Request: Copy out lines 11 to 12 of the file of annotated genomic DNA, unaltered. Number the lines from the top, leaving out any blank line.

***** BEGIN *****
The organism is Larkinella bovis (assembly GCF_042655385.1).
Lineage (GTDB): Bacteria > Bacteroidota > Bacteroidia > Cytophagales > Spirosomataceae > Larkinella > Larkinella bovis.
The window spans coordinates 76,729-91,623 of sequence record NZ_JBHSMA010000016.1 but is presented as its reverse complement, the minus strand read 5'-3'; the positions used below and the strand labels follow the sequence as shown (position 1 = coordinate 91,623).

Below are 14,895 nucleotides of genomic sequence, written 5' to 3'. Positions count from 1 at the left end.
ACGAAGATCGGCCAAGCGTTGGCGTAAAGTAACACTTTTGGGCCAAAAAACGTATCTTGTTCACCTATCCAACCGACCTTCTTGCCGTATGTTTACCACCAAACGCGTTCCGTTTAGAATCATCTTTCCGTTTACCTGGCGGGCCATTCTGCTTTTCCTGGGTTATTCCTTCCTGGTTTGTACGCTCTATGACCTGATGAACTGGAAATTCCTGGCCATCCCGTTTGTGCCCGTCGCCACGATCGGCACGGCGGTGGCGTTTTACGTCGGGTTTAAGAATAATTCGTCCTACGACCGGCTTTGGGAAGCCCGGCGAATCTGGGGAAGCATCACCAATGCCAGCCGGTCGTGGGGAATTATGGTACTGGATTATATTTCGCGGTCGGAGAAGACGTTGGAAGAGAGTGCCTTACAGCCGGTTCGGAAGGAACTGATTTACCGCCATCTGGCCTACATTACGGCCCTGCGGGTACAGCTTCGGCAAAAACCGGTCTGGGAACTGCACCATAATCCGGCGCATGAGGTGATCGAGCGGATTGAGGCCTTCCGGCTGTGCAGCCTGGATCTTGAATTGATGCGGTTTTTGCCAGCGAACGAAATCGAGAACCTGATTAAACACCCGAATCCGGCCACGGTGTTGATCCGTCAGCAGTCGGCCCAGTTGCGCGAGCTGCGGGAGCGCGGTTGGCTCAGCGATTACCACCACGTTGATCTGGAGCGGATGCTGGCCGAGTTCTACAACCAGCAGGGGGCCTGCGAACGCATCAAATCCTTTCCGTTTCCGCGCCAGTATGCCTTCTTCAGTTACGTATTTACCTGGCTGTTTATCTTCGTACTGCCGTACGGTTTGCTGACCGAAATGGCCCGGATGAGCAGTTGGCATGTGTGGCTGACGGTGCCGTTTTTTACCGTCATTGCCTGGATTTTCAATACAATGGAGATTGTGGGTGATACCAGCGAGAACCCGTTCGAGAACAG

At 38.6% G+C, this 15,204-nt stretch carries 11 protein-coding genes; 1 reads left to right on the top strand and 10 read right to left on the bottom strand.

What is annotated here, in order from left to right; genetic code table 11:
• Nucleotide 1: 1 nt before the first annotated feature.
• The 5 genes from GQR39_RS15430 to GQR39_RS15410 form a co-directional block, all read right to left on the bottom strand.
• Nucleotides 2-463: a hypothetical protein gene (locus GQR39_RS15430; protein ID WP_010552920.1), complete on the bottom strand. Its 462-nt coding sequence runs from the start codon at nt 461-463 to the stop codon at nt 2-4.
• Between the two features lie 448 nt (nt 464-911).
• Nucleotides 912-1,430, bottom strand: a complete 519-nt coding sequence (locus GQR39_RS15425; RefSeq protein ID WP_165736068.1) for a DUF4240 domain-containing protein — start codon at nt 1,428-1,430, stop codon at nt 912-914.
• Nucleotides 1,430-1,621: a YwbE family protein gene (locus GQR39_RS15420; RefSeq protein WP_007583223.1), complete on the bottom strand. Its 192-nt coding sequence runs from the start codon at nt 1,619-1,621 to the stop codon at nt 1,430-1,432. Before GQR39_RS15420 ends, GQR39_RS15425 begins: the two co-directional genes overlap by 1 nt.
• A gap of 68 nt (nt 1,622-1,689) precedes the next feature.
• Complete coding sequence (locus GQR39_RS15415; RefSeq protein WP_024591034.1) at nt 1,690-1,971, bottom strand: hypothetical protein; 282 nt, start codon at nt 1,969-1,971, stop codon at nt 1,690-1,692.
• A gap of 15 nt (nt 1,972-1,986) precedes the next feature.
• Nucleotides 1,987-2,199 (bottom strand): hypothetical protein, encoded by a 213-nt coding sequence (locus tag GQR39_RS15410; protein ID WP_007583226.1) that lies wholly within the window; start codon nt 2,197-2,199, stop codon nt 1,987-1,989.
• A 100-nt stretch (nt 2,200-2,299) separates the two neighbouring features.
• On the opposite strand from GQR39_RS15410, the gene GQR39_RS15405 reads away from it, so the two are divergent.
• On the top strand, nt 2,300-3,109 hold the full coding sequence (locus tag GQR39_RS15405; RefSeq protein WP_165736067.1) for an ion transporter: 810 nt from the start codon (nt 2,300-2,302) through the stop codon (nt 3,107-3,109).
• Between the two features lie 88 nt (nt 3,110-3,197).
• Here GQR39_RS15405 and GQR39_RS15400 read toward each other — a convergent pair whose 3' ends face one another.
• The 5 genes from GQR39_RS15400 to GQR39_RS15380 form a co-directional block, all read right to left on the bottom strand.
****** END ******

• Between the two features lie 448 nt (nt 464-911).
• Nucleotides 912-1,430, bottom strand: a complete 519-nt coding sequence (locus GQR39_RS15425; RefSeq protein ID WP_165736068.1) for a DUF4240 domain-containing protein — start codon at nt 1,428-1,430, stop codon at nt 912-914.